I have a friend whose little boy is going through a “phase”. If he expects something and this demand isn’t met, he starts to cry and whinge incessantly.
Like all human beings, he is deeply attached to his expectations. He doesn’t enjoy the disappointment of having these expectations unmet and that leads to him feeling angry.
He then sees his family and as the enemy and everyone becomes stuck on this treadmill of more expectations, more disappointment, withheld communication and resentment.
What is expectation and why does it cause such a challenge in life and our relationships?
To expect is to “look forward to the likely occurrence of something. To anticipate, hope or wait for.” Expectations are natural. We can’t help but have them. The problem with expectation starts to occur when we expect our expectations to happen because when they aren’t met we feel cheated and betrayed.
Have you ever been upset by a confrontation, tried to tell your partner and they tell you how you should have handled it?
Perhaps you’ve had a really bad day at work, come home and she/he is in a foul mood and starts complaining about their day.
You want him/her to look at you like they did when you first met but he/she is always too tired or busy.
You’ve made a real effort to help him/her out in some way, yet she/he doesn’t even notice.
Having our expectations unmet and feeling disappointment are commonplace when we are in any sort of relationship. The problem is that after being disappointed over and over, many people will withdraw their communication. They become resigned. The wedges begin to build up.
Now, if we try to explain how we feel, our partners become upset. Before you know it, you feel as though you’re not close to this person anymore. Instead they frustrate and annoy you. These hidden disappointments, brushed under teh carpet, begin to smoulder and they eventually catch alight causing a torrent of red hot anger.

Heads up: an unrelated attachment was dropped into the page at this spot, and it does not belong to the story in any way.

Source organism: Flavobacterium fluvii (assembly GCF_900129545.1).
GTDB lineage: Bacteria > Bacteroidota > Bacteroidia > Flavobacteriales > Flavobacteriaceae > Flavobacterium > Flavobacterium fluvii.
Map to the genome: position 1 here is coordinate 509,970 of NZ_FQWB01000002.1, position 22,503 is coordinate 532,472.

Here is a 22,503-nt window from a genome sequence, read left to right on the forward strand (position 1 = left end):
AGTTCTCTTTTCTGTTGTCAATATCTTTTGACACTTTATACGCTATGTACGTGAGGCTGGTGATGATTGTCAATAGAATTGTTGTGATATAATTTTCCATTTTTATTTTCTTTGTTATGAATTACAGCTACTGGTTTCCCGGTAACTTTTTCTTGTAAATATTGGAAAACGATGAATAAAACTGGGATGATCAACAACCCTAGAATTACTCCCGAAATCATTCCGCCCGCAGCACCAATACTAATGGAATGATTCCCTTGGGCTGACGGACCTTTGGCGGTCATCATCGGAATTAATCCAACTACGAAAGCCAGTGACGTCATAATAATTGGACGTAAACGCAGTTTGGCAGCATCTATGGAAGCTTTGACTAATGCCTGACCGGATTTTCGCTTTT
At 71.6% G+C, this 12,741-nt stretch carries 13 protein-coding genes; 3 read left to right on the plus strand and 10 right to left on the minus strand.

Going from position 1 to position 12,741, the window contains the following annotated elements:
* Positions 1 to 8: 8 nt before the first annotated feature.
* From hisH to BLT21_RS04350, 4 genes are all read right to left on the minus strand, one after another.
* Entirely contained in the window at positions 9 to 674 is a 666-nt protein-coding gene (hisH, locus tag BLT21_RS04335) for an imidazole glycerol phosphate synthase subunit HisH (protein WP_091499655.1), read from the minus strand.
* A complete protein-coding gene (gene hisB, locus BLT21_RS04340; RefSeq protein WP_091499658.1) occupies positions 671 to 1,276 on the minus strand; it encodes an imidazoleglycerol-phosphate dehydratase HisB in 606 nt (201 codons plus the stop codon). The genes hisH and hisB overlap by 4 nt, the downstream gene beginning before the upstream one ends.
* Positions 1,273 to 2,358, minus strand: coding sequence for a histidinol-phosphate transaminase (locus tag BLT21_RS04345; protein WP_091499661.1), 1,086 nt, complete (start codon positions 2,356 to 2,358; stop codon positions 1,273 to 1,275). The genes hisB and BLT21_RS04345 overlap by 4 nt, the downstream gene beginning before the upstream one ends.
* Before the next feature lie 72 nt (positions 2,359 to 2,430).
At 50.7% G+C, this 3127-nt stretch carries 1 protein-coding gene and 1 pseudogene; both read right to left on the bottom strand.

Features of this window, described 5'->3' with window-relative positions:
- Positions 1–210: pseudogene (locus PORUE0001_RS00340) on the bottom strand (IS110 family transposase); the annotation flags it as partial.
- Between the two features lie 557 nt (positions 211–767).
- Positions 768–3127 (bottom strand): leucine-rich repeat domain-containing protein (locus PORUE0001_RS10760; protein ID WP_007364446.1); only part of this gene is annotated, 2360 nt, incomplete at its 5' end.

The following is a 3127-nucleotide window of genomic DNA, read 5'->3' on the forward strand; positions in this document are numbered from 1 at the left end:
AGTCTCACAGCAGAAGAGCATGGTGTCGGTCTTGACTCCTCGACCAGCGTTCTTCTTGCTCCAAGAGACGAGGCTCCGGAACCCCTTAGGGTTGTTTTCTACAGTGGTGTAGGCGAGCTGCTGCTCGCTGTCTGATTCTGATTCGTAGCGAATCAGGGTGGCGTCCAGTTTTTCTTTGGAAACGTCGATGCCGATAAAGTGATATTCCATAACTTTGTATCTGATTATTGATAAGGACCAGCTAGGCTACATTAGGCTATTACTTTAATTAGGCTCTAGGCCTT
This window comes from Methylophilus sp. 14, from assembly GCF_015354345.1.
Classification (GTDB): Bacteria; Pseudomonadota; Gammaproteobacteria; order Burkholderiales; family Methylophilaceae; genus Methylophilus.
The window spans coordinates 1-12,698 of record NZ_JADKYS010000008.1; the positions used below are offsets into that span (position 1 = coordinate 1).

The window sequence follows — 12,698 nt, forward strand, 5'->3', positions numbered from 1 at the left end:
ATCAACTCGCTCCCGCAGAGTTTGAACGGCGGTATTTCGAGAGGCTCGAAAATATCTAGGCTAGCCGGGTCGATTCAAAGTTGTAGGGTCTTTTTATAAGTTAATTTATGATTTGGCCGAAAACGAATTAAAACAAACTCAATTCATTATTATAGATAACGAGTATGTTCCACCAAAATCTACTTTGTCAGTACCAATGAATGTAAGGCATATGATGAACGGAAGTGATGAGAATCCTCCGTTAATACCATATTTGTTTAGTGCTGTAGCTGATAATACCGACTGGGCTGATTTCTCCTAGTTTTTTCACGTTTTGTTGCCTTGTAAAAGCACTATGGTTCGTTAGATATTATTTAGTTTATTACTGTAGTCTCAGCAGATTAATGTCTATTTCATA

What is the key to stop this happening?
Ultimately the only way to stop this build up of negative feeling is communication, yet often when people attempt to communicate their disappointment it will be heard as judgement, accusation or attack. We try to explain how we feel, but we just end up arguing. Yet if you can BOTH understand that what happened was no one’s fault, it was simply an unmet expectation, the accusation and feeling of attack dissolves.
When you feel upset about something that someone else has done, try to think back. What were you expecting to be different? What did you want to happen? Explain to your partner that you were expecting something and you felt disappointed when that desire was unmet.
Explaining things in this way stops others feeling accused and will result in compassion, love, trust and understanding instead. And once we have communicated our feelings and felt heard, we are once again at the beginning of the cycle. We will have new expectations! This is just a fact of life and necessary to keep us growing, evolving and striving to meet our challenges.
Each time we find ourselves feeling upset with someone else, this is a great opportunity to find out some truth about ourselves and in doing so strengthening the very core of all our relationships.